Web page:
Painfully aware of his army’s shortcomings, General Washington put forth a request for an inspector-general to transform the army into a professional fighting force. Though the request had been rendered almost unattainable by political and military intrigues, on February 23, 1778, it was answered with the arrival of the Prussian officer Baron de Steuben. Steuben’s hands-on training program helped the army become a more proficient fighting force and at the same time gave the troops a new sense of purpose.
Once the troops were thoroughly trained and their skills demonstrated, Washington requested that Steuben composed a manual of military regulations. Steuben’s Regulations for the Order and Discipline of the Troops of the United States was first published in March 1779 by Philadelphia printers Styner and Cist. This initial printing of 1500 copies contained 150 pages and 8 plates bound with blue covers. Quickly becoming known as the Blue Book, it went on to have some seventy editions and remained an indispensable manual for American soldiers until the War of 1812.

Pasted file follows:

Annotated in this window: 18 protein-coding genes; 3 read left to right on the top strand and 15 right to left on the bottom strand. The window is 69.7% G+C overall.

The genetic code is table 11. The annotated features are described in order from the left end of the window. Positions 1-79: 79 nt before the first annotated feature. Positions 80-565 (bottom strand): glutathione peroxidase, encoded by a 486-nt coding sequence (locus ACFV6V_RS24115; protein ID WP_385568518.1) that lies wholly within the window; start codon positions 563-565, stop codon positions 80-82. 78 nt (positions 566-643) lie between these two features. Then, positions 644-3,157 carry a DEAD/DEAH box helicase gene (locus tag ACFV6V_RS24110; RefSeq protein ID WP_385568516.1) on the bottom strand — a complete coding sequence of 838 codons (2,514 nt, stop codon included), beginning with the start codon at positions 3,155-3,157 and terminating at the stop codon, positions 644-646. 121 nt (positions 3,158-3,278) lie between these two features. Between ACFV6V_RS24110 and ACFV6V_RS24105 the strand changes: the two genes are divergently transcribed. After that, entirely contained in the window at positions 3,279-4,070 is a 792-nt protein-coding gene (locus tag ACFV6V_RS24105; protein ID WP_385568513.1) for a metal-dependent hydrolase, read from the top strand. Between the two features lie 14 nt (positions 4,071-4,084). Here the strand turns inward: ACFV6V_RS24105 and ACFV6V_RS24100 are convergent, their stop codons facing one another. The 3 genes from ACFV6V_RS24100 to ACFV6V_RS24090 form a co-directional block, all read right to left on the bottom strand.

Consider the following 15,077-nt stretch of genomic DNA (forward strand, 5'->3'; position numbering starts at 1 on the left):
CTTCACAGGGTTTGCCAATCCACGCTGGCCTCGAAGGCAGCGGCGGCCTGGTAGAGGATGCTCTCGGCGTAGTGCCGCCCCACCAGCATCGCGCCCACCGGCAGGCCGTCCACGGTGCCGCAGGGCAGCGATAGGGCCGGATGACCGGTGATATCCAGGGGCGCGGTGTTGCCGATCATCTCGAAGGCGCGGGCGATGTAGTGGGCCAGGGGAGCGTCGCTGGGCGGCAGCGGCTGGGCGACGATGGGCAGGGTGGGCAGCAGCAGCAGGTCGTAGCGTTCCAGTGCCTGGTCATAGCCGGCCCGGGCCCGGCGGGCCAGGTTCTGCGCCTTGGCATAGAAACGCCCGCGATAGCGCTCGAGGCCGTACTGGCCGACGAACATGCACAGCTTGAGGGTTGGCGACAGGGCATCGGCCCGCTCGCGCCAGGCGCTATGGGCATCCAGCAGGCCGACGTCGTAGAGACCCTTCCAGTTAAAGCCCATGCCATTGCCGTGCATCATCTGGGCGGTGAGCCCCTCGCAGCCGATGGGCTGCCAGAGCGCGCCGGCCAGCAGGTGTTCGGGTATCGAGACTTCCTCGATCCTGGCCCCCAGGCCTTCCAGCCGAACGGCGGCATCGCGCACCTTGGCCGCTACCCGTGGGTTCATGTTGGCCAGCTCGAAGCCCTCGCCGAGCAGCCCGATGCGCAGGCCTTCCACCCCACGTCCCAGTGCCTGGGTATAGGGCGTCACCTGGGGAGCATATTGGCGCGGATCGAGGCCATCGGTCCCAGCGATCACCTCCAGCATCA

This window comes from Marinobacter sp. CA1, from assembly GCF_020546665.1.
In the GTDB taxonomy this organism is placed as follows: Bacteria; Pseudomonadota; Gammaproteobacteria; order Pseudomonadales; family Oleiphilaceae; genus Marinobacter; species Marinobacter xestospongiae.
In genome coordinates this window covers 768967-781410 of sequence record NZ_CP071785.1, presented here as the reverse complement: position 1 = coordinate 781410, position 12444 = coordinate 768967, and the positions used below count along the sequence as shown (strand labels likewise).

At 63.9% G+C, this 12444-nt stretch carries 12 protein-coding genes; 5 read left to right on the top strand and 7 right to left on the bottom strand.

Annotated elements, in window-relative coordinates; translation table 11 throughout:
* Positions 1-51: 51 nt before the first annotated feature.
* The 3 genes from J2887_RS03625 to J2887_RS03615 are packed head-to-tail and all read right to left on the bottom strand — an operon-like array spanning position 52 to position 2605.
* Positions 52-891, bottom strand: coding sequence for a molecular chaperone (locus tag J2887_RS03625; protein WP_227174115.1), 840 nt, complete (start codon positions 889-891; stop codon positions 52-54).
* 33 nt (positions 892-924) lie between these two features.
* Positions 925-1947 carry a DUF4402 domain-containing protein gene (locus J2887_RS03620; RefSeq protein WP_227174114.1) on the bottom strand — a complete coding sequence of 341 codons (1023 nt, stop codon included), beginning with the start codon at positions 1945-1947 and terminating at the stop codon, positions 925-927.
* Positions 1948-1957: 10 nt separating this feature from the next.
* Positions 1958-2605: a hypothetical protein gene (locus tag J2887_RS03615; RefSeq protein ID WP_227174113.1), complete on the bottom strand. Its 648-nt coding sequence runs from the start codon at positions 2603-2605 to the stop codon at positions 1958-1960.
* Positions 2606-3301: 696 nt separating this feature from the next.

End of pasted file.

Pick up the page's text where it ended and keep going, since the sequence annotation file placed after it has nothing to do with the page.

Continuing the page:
Valley Forge National Historical Park is fortunate to have this rare first edition, once owned by Captain John Alexander of the 7th Pennsylvania Regiment, as part of the John F. Reed Collection.
When the park received the first edition copy of the Regulations for the Order and Discipline of the Troops of the United States it was in very poor condition. It was worn and soiled from use in the field. Shrinkage and loss of the leather binding had exposed the spine and the paper boards. The back cover was completely detached. Some of the laid paper was flexible, but some was brittle. There were some tears, water staining, and age discoloration on the pages. Old repairs to the plates were very visible and in need of replacement. The extent of the treatment was restrained so as to retain the physical field worn history of the book while removing any threat to its future preservation.